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State v. Sleeth

Court of Appeals of Missouri, Southern District, Second Division

April 4, 2019

STATE OF MISSOURI, Respondent,
v.
KEARSTAIN N. SLEETH, Appellant.

          APPEAL FROM THE CIRCUIT COURT OF GREENE COUNTY Honorable Calvin R. Holden, Judge.

          OPINION

          DANIEL E. SCOTT, J.

         A jury found Kearstain Sleeth guilty of burglary and felony murder. Sufficiency of the evidence is not in dispute.

         Sleeth was mad at the victim and told three male friends a story to make them mad too. She gave one young man a handgun, drove the others to get guns of their own, then drove them all to the victim's home and pointed out his bedroom. She waited as the young men went to the front door, kicked it in, forced entry into the victim's room, shot him to death, and returned to the car. Sleeth drove everyone to a remote area to dispose of the murder weapons. Sleeth later gave police a video-recorded interview, after which she was charged and ultimately convicted as stated above.

         On appeal, Sleeth's three points challenge evidentiary rulings regarding her interview. We review such claims for abuse of discretion. State v. Blurton, 484 S.W.3d 758, 769 (Mo. banc 2016). A trial court abuses its broad discretion to admit or exclude evidence only if its ruling is so clearly illogical, unreasonable, arbitrary, and ill-considered that it shocks the sense of justice. See id. None of Sleeth's points make this showing, so we affirm and remand to correct an error in the written judgment.

         Point 1

         Sleeth moved to suppress her interview on two grounds relevant to this appeal:

1. that "cognitive deficiencies due to not being allowed to take her medication … clearly establish an inability on her part to either understand questions made to her or to be able to verbalize reliable responses," and
2. at one point, she "was told by one of the interrogators that it was a crime for her not to tell him what happened."

         After a motion hearing at which Sleeth and her mother testified, the state agreed to suppression of everything from and after Sleeth was told it was a crime not to inform. The court took the rest under advisement, viewed the video twice, found Sleeth "was coherent and mentally stable throughout the interview," and overruled the motion "up to the point when [Sleeth] was told it was a crime not to talk to the police."[1] After editing to remove the suppressed portion, the video was admitted at trial and shown to the jury.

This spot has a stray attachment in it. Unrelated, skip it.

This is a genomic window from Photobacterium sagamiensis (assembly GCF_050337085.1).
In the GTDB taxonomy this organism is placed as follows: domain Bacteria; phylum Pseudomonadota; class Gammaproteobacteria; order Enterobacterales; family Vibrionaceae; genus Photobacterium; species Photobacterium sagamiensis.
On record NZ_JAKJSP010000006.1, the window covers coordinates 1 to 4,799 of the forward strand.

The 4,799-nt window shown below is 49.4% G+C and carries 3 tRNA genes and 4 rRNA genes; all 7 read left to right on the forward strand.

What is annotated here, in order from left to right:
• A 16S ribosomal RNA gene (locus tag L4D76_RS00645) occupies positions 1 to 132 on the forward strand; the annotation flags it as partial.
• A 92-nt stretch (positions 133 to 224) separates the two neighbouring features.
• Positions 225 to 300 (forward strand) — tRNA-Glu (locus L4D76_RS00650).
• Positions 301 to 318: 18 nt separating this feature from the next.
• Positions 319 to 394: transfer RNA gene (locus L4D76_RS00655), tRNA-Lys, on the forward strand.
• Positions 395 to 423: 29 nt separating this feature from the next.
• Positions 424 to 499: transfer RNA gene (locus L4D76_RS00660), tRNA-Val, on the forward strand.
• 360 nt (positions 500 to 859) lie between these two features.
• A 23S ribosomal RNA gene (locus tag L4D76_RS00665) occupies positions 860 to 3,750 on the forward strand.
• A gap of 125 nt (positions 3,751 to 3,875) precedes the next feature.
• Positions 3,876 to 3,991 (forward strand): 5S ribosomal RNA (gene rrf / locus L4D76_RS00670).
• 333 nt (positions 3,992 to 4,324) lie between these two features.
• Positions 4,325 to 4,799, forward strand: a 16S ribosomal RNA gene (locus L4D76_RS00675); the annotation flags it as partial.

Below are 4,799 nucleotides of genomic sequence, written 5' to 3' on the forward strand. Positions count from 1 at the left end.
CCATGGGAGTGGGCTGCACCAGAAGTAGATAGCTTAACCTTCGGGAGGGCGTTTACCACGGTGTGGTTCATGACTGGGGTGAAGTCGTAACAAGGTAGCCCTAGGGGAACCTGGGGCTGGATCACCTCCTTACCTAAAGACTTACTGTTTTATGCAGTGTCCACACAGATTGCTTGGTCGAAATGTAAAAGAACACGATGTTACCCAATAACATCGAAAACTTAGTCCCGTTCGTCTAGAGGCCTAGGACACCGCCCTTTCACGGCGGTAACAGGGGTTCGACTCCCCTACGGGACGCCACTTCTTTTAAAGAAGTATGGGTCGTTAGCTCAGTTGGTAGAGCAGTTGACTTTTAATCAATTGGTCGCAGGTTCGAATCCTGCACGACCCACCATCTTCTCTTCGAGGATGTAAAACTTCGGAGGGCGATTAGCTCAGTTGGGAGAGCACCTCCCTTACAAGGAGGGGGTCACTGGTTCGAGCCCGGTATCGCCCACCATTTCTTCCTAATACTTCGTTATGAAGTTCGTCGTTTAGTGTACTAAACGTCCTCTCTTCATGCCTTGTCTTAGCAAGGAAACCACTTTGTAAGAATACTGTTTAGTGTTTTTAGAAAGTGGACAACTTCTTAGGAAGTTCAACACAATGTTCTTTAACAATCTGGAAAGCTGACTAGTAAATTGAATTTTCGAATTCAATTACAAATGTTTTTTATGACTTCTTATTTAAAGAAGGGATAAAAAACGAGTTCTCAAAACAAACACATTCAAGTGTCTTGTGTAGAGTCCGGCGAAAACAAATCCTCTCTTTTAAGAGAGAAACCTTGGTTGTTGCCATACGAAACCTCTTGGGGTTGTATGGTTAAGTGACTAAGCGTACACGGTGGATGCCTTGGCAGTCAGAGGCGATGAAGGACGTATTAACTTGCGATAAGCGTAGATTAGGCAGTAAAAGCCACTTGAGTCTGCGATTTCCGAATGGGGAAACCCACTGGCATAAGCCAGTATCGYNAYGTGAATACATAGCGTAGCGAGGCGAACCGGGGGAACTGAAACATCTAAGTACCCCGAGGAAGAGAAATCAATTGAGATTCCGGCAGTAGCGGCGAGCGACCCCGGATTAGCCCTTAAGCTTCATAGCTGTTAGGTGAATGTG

Point 1 charges error in not suppressing the whole interview, alleging that Sleeth's cognitive functioning was so impaired by a lack of medication that her statements were involuntary, unreliable, and should not have been admitted.

         As relevant here, we review a suppression ruling only for whether substantial evidence supports it, viewing all facts and reasonable inferences most favorably to the ruling. State v. Little, 473 S.W.3d 662, 666 (Mo.App. 2015). We disregard contrary evidence and inferences. State v. Selvy, 462 S.W.3d 756, 764 (Mo.App. 2015). Unless the trial court indicates otherwise, we presume it found all facts and made all credibility determinations consistent with its ruling (Little, 473 S.W.3d at 666-67), and "deem that the trial court implicitly found not credible, or entitled to little to no weight, any testimony or other evidence that does not support its ruling." Selvy, 462 S.W.3d at 764. At bottom, "the weight of the evidence and the credibility of the witnesses are for the trial court's determination." Id. "If the trial court's ruling is plausible, in light of the record viewed in its entirety, we will not reverse." Id.

         These principles doom Point 1, which leans heavily on hearing testimony by Sleeth and her mother that we must disregard as contrary to the court's ruling. Little, 473 S.W.3d at 666-67; Selvy, 462 S.W.3d at 764. Although Sleeth also cites the interview video, it offers substantial evidence supporting the trial-court finding that Sleeth "was coherent and mentally stable."[2]

         These effectively end our inquiry. Little, 473 S.W.3d at 666-67. The trial court's ruling is plausible, given the record viewed in its entirety, so we will not reverse. Selvy, 462 S.W.3d at 764. We need not address ...


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